PARENTING: Understand Your Child’s Behaviour | Great Health Guide
PARENTING: Understand Your Child’s Behaviour

PARENTING: Understand Your Child’s Behaviour

“Understand Your Child’s Behaviour” written by Clare Crew published in Great Health Guide (April 2017). When examining a child’s behaviour, it sometimes falls short of our ideal, leaving parents disappointed. However, children’s behavior is instinctively selected to meet the needs of their higher development.  Here are four examples of ‘problem’ behaviors that may actually be developmental clues in disguise.
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PARENTING: Understand Your Childs’ Behaviour 

written by Clare Crew

Children’s behaviour often falls short of our ideal. There may be tantrums, tears, aggression, arguing and a refusal to do what’s being asked. When a child behaves in these ways, our patience is tested. We feel overwhelmed, frustrated and depleted. We label the child’s actions as ‘inappropriate’ and allocate a consequence designed to deter its future repetition. This approach is rarely a success. Which is why we are continuing to see the same behaviors in our children again and again.

You may be surprised to read that a child’s behaviour is not driven by their delight at giving us grey hairs. Instead, it is instinctively selected to meet the needs of their higher development. When examining a child’s behaviour, clues are always left behind, informing us of what is sought developmentally. We just need to sit up and pay attention.

Let’s explore four examples:

1. Hyperactivity – when a child can’t sit still, medication isn’t what’s needed. The body is craving more movement. A child’s brain is not mature and ready for the academic world of school until foundations have firstly been laid in the physical body. That’s why movement is crucial in early life, with the need continuing if challenges are encountered, in the areas of learning, attention and behaviour. Not convinced? Look at the similarities between toddlers and hyperactive children. Both move constantly, their focus is short and they are working to their own agenda, not ours. The only factor that’s changed between these two groups of children, is our age- related expectations.

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2. Biting – when a child is biting other people or objects, he or she is seeking more proprioception. Proprioceptive input is that which stimulates the muscles, joints and ligaments of the body. Think of anything your body does with exertion; pushing, pulling, squeezing, lifting and yes, biting. Giving a biting child more opportunities to flex their muscles may eliminate this behaviour. Ideas to try include rough and tumble play, carrying their own bag, wall push ups, hanging on monkey bars, deep pressure massage and giant bear hugs. Chewable jewellery can also be used to provide the sought after biting sensation, in a safer way.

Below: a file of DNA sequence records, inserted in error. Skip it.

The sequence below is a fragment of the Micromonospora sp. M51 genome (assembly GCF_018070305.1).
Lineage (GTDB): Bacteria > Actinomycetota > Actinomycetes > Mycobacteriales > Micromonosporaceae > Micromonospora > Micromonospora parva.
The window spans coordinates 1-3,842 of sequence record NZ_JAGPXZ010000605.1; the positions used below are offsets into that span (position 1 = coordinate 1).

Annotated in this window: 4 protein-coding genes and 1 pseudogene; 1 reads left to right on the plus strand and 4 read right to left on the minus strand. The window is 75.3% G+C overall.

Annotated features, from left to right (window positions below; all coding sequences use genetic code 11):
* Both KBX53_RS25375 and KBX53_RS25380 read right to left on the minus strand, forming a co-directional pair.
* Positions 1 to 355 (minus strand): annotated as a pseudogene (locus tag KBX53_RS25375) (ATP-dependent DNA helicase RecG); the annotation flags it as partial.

3. Thumb Sucking – when a child sucks their thumb beyond toddlerhood, they may be seeking additional comfort in a world that is anxiety provoking. As a baby, the sucking action is associated with comfort and for some children, this need continues beyond the first few months of life. Another reason that a child may continue sucking their thumb, is to relieve the cranial pressure that may be lingering from the birth process. A craniosacral therapist or chiropractor can address this structurally, thereby resolving the behaviour.

4. Meltdowns – when a child is overwhelmed or when unexpected changes occur, meltdowns are likely to transpire. Meltdowns are bigger than tantrums and are out of the child’s control. When one has run its course, it is essential to consider the events leading up to it, in order to reduce the frequency of their occurrence. Having a predictable routine and reducing trips to high sensory spaces such as shopping centres, can be incredibly beneficial. When a child feels safe in the world around them, meltdowns dissipate.



In reading these four examples, it is easier to recognise that ‘problem’ behaviours in our eyes are developmental clues in disguise. To move forwards, we need to meet our children’s behaviour with less reactivity and more understanding. We need to consider what is being communicated to us and to plan for how we can support that unmet need.

Author of this article:

Clare Crew has a Master’s Degree in Special Education & is a Child Development Consultant with qualifications in early childhood, special education teaching & certification in the field of neuro-development. Her business, Thrive Education and Wellness, lights the path for struggling parents & empowers children to be the best version of themselves. Clare can be contacted though her website.

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Author Kathryn Dodd

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